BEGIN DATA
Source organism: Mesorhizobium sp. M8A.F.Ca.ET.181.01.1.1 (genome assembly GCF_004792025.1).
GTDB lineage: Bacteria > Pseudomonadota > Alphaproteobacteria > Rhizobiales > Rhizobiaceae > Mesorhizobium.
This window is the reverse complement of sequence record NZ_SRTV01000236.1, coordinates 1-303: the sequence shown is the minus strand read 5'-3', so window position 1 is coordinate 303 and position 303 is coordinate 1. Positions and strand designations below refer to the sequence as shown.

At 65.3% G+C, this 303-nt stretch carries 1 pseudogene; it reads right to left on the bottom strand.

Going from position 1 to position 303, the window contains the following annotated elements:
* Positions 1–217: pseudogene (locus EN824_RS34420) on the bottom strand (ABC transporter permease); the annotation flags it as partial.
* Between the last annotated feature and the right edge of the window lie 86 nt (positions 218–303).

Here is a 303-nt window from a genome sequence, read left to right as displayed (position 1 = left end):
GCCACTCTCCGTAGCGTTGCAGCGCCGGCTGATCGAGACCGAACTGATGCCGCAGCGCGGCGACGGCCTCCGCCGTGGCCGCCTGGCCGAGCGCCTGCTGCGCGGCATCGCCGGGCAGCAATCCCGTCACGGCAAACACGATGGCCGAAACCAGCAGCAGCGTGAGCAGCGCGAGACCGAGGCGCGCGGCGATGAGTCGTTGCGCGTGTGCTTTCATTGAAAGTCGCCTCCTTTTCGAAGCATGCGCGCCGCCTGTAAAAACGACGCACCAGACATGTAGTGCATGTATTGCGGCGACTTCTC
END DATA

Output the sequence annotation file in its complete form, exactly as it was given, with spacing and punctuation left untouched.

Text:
Source organism: Mesorhizobium sp. M8A.F.Ca.ET.181.01.1.1 (genome assembly GCF_004792025.1).
GTDB lineage: Bacteria > Pseudomonadota > Alphaproteobacteria > Rhizobiales > Rhizobiaceae > Mesorhizobium.
This window is the reverse complement of sequence record NZ_SRTV01000236.1, coordinates 1-303: the sequence shown is the minus strand read 5'-3', so window position 1 is coordinate 303 and position 303 is coordinate 1. Positions and strand designations below refer to the sequence as shown.

At 65.3% G+C, this 303-nt stretch carries 1 pseudogene; it reads right to left on the bottom strand.

Going from position 1 to position 303, the window contains the following annotated elements:
* Positions 1–217: pseudogene (locus EN824_RS34420) on the bottom strand (ABC transporter permease); the annotation flags it as partial.
* Between the last annotated feature and the right edge of the window lie 86 nt (positions 218–303).

Here is a 303-nt window from a genome sequence, read left to right as displayed (position 1 = left end):
GCCACTCTCCGTAGCGTTGCAGCGCCGGCTGATCGAGACCGAACTGATGCCGCAGCGCGGCGACGGCCTCCGCCGTGGCCGCCTGGCCGAGCGCCTGCTGCGCGGCATCGCCGGGCAGCAATCCCGTCACGGCAAACACGATGGCCGAAACCAGCAGCAGCGTGAGCAGCGCGAGACCGAGGCGCGCGGCGATGAGTCGTTGCGCGTGTGCTTTCATTGAAAGTCGCCTCCTTTTCGAAGCATGCGCGCCGCCTGTAAAAACGACGCACCAGACATGTAGTGCATGTATTGCGGCGACTTCTC